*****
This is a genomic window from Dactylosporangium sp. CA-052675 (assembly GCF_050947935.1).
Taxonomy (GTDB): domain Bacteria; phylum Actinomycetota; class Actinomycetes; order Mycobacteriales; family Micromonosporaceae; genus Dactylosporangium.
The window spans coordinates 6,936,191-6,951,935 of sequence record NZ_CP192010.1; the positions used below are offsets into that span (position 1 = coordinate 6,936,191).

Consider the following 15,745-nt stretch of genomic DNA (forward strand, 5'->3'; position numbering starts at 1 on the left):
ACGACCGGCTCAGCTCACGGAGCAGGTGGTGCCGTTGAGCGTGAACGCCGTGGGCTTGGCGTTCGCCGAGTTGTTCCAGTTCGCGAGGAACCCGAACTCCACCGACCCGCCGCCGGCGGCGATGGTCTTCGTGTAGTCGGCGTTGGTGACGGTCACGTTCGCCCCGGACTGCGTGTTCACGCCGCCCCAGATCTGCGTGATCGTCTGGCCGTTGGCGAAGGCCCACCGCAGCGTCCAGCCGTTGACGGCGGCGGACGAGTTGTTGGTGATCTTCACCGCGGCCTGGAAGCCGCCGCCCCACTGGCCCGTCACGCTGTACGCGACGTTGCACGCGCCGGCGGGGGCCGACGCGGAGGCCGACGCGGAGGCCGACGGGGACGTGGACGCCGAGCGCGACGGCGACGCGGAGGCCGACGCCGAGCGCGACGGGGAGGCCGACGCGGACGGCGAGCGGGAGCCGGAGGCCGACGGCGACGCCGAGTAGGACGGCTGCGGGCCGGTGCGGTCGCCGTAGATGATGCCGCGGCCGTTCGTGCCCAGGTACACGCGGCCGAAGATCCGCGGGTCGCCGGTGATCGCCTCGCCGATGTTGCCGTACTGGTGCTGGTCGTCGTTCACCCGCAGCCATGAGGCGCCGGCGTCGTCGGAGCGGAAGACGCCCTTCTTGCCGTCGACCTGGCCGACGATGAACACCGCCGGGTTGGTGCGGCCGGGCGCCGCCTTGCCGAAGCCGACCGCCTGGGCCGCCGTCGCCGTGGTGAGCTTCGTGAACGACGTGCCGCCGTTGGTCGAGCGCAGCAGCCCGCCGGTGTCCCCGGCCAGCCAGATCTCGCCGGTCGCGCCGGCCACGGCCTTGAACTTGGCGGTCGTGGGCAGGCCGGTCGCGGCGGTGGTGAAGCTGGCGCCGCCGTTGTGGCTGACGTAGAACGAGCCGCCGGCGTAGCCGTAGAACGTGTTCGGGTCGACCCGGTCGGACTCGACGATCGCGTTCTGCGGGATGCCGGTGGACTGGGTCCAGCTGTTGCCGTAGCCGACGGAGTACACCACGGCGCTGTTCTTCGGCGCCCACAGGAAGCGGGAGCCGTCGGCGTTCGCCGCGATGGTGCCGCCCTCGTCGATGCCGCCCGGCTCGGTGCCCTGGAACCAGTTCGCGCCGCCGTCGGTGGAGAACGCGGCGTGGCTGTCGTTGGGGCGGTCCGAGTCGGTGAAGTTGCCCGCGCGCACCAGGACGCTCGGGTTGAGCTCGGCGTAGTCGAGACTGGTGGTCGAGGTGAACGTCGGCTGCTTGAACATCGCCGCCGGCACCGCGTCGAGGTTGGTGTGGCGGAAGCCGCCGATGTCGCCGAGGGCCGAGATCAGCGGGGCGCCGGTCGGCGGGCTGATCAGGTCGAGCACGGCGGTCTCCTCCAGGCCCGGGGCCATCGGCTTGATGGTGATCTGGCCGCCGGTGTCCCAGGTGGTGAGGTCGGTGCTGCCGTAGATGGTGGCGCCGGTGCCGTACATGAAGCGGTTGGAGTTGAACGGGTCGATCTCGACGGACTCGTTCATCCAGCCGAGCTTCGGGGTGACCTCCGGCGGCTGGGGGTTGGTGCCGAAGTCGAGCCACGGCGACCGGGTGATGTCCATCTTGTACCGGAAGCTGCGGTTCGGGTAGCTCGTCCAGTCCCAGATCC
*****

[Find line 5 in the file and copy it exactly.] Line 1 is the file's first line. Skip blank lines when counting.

ACGACCGGCTCAGCTCACGGAGCAGGTGGTGCCGTTGAGCGTGAACGCCGTGGGCTTGGCGTTCGCCGAGTTGTTCCAGTTCGCGAGGAACCCGAACTCCACCGACCCGCCGCCGGCGGCGATGGTCTTCGTGTAGTCGGCGTTGGTGACGGTCACGTTCGCCCCGGACTGCGTGTTCACGCCGCCCCAGATCTGCGTGATCGTCTGGCCGTTGGCGAAGGCCCACCGCAGCGTCCAGCCGTTGACGGCGGCGGACGAGTTGTTGGTGATCTTCACCGCGGCCTGGAAGCCGCCGCCCCACTGGCCCGTCACGCTGTACGCGACGTTGCACGCGCCGGCGGGGGCCGACGCGGAGGCCGACGCGGAGGCCGACGGGGACGTGGACGCCGAGCGCGACGGCGACGCGGAGGCCGACGCCGAGCGCGACGGGGAGGCCGACGCGGACGGCGAGCGGGAGCCGGAGGCCGACGGCGACGCCGAGTAGGACGGCTGCGGGCCGGTGCGGTCGCCGTAGATGATGCCGCGGCCGTTCGTGCCCAGGTACACGCGGCCGAAGATCCGCGGGTCGCCGGTGATCGCCTCGCCGATGTTGCCGTACTGGTGCTGGTCGTCGTTCACCCGCAGCCATGAGGCGCCGGCGTCGTCGGAGCGGAAGACGCCCTTCTTGCCGTCGACCTGGCCGACGATGAACACCGCCGGGTTGGTGCGGCCGGGCGCCGCCTTGCCGAAGCCGACCGCCTGGGCCGCCGTCGCCGTGGTGAGCTTCGTGAACGACGTGCCGCCGTTGGTCGAGCGCAGCAGCCCGCCGGTGTCCCCGGCCAGCCAGATCTCGCCGGTCGCGCCGGCCACGGCCTTGAACTTGGCGGTCGTGGGCAGGCCGGTCGCGGCGGTGGTGAAGCTGGCGCCGCCGTTGTGGCTGACGTAGAACGAGCCGCCGGCGTAGCCGTAGAACGTGTTCGGGTCGACCCGGTCGGACTCGACGATCGCGTTCTGCGGGATGCCGGTGGACTGGGTCCAGCTGTTGCCGTAGCCGACGGAGTACACCACGGCGCTGTTCTTCGGCGCCCACAGGAAGCGGGAGCCGTCGGCGTTCGCCGCGATGGTGCCGCCCTCGTCGATGCCGCCCGGCTCGGTGCCCTGGAACCAGTTCGCGCCGCCGTCGGTGGAGAACGCGGCGTGGCTGTCGTTGGGGCGGTCCGAGTCGGTGAAGTTGCCCGCGCGCACCAGGACGCTCGGGTTGAGCTCGGCGTAGTCGAGACTGGTGGTCGAGGTGAACGTCGGCTGCTTGAACATCGCCGCCGGCACCGCGTCGAGGTTGGTGTGGCGGAAGCCGCCGATGTCGCCGAGGGCCGAGATCAGCGGGGCGCCGGTCGGCGGGCTGATCAGGTCGAGCACGGCGGTCTCCTCCAGGCCCGGGGCCATCGGCTTGATGGTGATCTGGCCGCCGGTGTCCCAGGTGGTGAGGTCGGTGCTGCCGTAGATGGTGGCGCCGGTGCCGTACATGAAGCGGTTGGAGTTGAACGGGTCGATCTCGACGGACTCGTTCATCCAGCCGAGCTTCGGGGTGACCTCCGGCGGCTGGGGGTTGGTGCCGAAGTCGAGCCACGGCGACCGGGTGATGTCCATCTTGTACCGGAAGCTGCGGTTCGGGTAGCTCGTCCAGTCCCAGATCC